Master of Arts (MA)
The classic Stroop task, during which one names the ink color of color words, has long been used as a measure of selective attention (Stroop, 1935). Selective attention generally refers to our ability to attend to one stimulus (a target) while ignoring another (a distractor). Since its initial creation, many variations of the classic Stroop task have been developed. One of these variations is cross-modal Stroop, which uses visual colored targets and auditory distractor color words. However, whether the same mechanisms and processes are used while completing the two tasks has yet to be determined. The following thesis examined cross-modal Stroop and the theories that have been developed in an attempt to explain the classic Stroop findings. Two experiments were conducted. In Experiment 1, different colored visual stimuli were used (e.g. color squares and @ symbols) to determine whether this had any impact on task performance. A row of X’s induced significantly less interference, suggesting that they serve as an excellent neutral stimulus. In Experiment 2, the response times and accuracy levels for repeating auditory color words and visual colored items were examined with or without accompanying distractors. Although the classic Stroop task displays a very clear asymmetry between word reading and color naming, this asymmetry was not found for cross-modal Stroop. This finding suggests that the same processes and mechanisms may not be involved when completing cross-modal Stroop as classic Stroop, and furthermore, that some of the theories are better at explaining the cross-modal Stroop effect than others.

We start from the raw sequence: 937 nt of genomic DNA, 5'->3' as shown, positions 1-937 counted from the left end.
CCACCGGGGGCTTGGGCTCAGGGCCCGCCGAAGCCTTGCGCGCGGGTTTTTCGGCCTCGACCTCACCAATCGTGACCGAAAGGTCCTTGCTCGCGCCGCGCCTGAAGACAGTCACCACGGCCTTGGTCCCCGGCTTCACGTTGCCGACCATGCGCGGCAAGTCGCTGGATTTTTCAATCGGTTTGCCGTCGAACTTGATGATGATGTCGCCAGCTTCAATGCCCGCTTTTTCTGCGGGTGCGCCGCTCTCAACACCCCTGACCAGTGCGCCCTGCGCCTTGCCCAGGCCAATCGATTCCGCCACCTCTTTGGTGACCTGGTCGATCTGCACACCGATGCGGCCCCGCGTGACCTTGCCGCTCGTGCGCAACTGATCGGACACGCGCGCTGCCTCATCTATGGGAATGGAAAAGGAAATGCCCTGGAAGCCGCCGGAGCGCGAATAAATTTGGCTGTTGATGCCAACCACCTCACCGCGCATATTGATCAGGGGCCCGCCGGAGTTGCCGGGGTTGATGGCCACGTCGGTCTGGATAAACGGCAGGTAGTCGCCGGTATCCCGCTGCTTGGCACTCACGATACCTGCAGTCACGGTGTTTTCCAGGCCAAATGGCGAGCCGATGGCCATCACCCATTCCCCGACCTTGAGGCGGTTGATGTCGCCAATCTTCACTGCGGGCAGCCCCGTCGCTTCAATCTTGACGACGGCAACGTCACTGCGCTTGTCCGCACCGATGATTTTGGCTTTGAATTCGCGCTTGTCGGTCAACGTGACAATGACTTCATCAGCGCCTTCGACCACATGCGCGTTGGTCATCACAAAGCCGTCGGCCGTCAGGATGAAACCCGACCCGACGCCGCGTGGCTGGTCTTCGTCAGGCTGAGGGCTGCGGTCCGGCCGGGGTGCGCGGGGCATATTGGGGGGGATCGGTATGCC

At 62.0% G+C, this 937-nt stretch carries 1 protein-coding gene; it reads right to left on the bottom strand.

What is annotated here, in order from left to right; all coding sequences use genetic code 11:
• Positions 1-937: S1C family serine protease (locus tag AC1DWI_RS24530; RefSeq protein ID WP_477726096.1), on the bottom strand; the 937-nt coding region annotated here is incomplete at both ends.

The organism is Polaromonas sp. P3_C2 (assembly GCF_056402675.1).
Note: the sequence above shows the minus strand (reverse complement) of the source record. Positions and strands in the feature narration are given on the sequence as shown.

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Lutfi-Proctor, Danielle A., "An examination of the stimuli used in and the theories behind the cross-modal Stroop task" (2013). LSU Master's Theses. 3784.